- - Wednesday, June 20, 2018

President Donald Trump, like everyone alive today, never met Prussian military theorist Carl Von Clausewitz, but the author of “Vom Kriege” (“On War”) would have found pleasant company with the man who inspired “The Art of the Deal.” For Clausewitz, war involved politics in addition to “other means” to arrive at a “deal”; in other words to obtain the objectives of a nation at war.

For Mr. Trump, it’s about maximizing one’s leverage in obtaining the “deal,” one of his 11 tenets in the art of deal-making. And in that regard, Mr. Trump has demonstrated that he understands both the Clausewitzian concept of the “center of gravity” — the basis of an opponent’s power at the operational, strategic or political level — and the art of leveraging national power. Three examples are instructive: North Korea, Iran and ISIS.

North Korea’s center of gravity is the survival of the regime of Kim Jong-un. It’s a criminal cartel, but worse yet, one whose sidearms are a host of conventional artillery keenly aimed at South Korea and a nuclear threat recklessly pointed at the world. Which is why the president wasted no time putting “Little Rocket Man” in a very hot seat by ratcheting up the tough talk in response to Mr. Kim’s verbal threats and missile-launch intimidation.

Moreover he jettisoned the effete “strategic patience” approach of previous administrations and imposed “maximum pressure” on the Hermit Kingdom. That story is playing out now following the Singapore summit. Mr. Kim knows his regime is at stake. Mr. Trump does, too. Mr. Kim would be wise not to trifle with him.

In Iran that center of gravity is its economy, which is nearing collapse. President Barack Obama foolishly provided some economic breathing space for Iran’s terror-mullahs when he agreed to unleash billions of dollars to them pursuant to the Iran nuclear deal along with the prospect of lucrative economic ventures with Europe.

That’s now on hold with Mr. Trump’s undoing of the agreement. Sanctions are on the way, those European deals in much question, and the mullahs are pondering how to respond. Inevitably, they will return to the negotiating table and dial back their terror behavior or face certain economic collapse and a possible second popular revolution in 40 years. It truly is about leverage, isn’t it?

And what is the center of gravity for ISIS? It was its military capability. In short order, Mr. Trump crushed it and set ISIS on a path to political obliteration. That leverage was manifested in brute force coupled with the will of a commander-in-chief to put an ax to the root of terror.

As the source of power that “provides moral or physical strength, freedom of action, or will to act” — as the military describes it — dealing with an opponent’s center of gravity is vital if a nation is to maximize its leverage in international affairs. The president clearly understands this. He should take the same approach with the primary obstacle to peace between Israel and its Arab neighbor, Hamas, the terror organization that rules the Gaza Strip, the Palestinian territory lying between Egypt and Israel along the Mediterranean Sea.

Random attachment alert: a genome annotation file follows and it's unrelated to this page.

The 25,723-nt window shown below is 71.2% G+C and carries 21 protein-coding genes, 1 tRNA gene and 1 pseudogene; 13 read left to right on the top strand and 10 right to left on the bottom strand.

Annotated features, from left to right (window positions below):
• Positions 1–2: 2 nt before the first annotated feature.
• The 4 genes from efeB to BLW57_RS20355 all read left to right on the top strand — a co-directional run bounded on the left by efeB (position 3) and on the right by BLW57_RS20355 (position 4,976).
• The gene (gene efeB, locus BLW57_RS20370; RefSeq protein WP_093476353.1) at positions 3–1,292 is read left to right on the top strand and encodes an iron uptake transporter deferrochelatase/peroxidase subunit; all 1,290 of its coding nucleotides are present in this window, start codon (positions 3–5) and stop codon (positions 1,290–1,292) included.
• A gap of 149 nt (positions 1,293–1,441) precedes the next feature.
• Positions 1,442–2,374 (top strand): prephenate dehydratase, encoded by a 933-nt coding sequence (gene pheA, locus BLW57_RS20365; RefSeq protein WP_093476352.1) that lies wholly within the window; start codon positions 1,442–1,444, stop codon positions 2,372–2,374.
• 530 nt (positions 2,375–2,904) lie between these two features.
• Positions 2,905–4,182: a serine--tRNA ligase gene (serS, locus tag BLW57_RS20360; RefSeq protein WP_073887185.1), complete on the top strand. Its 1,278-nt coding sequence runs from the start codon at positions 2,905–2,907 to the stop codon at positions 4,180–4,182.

Founded in 1987 after the uprising against the Israeli occupation of the West Bank and Gaza, Hamas is implacably opposed to Israel. To this day, it inspires attacks on Israel with rockets, suicide bombers, and public knife attacks on innocent civilians. In 2007, the militant Hamas actually took control of the Palestinian government from the long-ruling Fatah party in both the West Bank and Gaza.

That experiment collapsed resulting in violent clashes between both factions. Hamas seized control of Gaza, and its iron grip continues until today, posing a violent threat to Israel while making the lives of Palestinians there worse. Moreover, they are an indefatigable obstacle to the peace process, refusing to acknowledge Israel’s right to exist and insisting that Israel return to a 1948 configuration. As long as Hamas is in the picture, there will be no portrait of peace that includes Israel and the Palestinians.

Mr. Trump’s Clausewitzian approach can be efficacious here also. Hamas’ center of gravity is its ability to control the Gaza territory. In recent years its ability to provide basic services to the 1.8 million residents greatly diminished when sanctions were placed on them by the West. Once robustly supported by Iran, they also lost much of that support when they allied with the Syrian opposition against Iranian-backed Bashar Assad.

The conditions are ripe to further tighten the grip on Hamas, whose legitimacy could be further strained by even tighter sanctions against any government that lets a single dollar flow to this terrorist organization that is a de facto government. By doing that, Mr. Trump will be showing once again why he may be the most formidable, no-nonsense peacemaker in the world in gravitating nations toward peace.

• L. Scott Lingamfelter is a retired U.S. Army colonel, combat veteran and Middle East Foreign Area Officer. He also served in the Virginia General Assembly for 16 years.

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